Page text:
This is merely an antiseptic version of the timeline of lies that has been relentlessly exposed by Marcy Wheeler right here on this blog, among other places. What is not included in the antiseptic, sandpapered spin is that the program was untethered from law completely and then “transitioned” to FISC after being exposed as such.
Oh, and lest anybody think this sudden disclosure today is out of the goodness of Clapper and Obama’s hearts, it is not. As Trevor Timm of EFF notes, most all of the “I Con” releases have been made only after being forced to by relevant FOIA and other court victories and that this one in particular is mostly germinated by EFF’s court order (and Vaughn index) obtained.
So, with that, behold the “I Con” release of ten different declarations previously filed and extant under seal in the Jewel and Shubert cases. Much of the language in all is similar template affidavit language, which you expect from such filings if you have ever dealt with them. As for individual dissection, I will leave that for later and for discussion by all in comments.
The one common theme that I can discern from a scan of a couple of note is that there is no reason in the world minimally redacted versions such as these could not have been made public from the outset. No reason save for the conclusion that to do so would have been embarrassing to the Article II Executive Branch and would have lent credence to American citizens properly trying to exercise and protect their rights in the face of a lawless and constitutionally infirm assault by their own government. The declarations by Mike McConnell, James Clapper, Keith Alexander, Dennis Blair, Frances Fleisch and Deborah Bonanni display a level of too cute by a half duplicity that ought be grounds for sanctions.
The record has been conned. Our federal courts have been conned. All as the Snowden disclosures have proven. And the American people have been defrauded by pompous terror mongers who value their own and institutional power over truth and honesty to those they serve. Clapper, Alexander and Obama have the temerity to call Ed Snowden a traitor? Please, look in the mirror boys.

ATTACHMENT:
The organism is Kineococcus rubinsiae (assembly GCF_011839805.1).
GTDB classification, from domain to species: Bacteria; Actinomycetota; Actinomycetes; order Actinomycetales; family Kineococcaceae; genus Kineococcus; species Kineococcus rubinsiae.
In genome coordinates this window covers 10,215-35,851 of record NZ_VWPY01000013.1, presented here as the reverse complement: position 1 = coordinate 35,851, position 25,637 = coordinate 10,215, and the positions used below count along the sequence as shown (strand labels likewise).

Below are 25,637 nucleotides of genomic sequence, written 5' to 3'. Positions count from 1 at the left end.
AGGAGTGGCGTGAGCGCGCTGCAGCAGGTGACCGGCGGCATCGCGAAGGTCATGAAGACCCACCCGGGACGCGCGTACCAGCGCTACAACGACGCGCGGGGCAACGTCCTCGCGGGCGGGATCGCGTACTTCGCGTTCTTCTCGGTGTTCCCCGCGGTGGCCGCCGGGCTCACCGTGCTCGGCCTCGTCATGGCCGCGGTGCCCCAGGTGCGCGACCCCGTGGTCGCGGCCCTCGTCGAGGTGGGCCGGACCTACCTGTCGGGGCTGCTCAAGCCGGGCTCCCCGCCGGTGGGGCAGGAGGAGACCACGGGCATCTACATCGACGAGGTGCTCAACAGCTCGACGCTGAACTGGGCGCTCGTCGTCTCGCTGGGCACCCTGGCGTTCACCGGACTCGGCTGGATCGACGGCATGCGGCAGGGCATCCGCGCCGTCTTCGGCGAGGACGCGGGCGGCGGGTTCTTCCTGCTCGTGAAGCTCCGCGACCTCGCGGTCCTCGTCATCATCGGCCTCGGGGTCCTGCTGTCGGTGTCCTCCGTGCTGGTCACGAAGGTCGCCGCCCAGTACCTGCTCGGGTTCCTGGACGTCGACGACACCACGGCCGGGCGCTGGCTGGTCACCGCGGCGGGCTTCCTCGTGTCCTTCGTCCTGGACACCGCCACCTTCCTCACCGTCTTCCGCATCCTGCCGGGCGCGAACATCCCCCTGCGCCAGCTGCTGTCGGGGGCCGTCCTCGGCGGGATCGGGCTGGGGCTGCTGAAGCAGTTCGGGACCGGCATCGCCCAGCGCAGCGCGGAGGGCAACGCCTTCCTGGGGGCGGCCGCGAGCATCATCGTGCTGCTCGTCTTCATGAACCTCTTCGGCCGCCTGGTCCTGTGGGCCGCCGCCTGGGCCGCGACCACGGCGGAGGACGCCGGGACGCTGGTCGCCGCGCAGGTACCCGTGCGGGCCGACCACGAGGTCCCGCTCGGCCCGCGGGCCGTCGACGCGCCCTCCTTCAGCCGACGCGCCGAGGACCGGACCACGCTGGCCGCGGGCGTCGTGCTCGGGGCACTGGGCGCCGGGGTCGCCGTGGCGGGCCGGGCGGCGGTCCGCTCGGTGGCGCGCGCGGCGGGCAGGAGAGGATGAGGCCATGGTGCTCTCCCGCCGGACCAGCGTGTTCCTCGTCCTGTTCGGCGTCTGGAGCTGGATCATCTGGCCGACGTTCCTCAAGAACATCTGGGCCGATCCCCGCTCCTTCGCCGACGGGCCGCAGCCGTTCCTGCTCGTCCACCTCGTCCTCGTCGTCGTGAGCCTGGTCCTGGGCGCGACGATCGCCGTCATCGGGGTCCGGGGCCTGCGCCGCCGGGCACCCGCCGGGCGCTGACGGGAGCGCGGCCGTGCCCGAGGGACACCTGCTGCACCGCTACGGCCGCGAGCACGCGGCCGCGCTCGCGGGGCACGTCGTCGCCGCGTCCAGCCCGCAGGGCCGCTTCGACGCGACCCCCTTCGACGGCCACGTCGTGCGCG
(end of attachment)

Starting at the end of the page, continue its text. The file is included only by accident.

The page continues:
Lastly, and again as Trevor Timm pointed out above, these are just the declarations for cases the EFF and others are still pursuing. What of the false secret declarations made in al-Haramain v. Obama, which the government long ago admitted were bogus? Why won’t the cons behind “I Con” release those declarations? What about the frauds perpetrated in Mohamed v. Jeppesen that have fraudulently ingrained states secrets cons into the government arsenal?
If the government wants to come clean, here is the opportunity. Frauds have been perpetrated on our courts, in our name. We should hear about that. Unless, of course, Obama and the “I Cons” are really nothing more than simple good old fashioned cons.
[By the way, Christmas is a giving season. If you have extra cheer to spread, our friends like Cindy Cohn, Trevor Timm, Hanni Fakhoury and Kurt Opsahl et al at EFF, and Ben Wizner, Alex Abdo, Catherine Crump et al at the ACLU all do remarkable work. Share your tax deductible love with them this season if you can. They make us all better off.]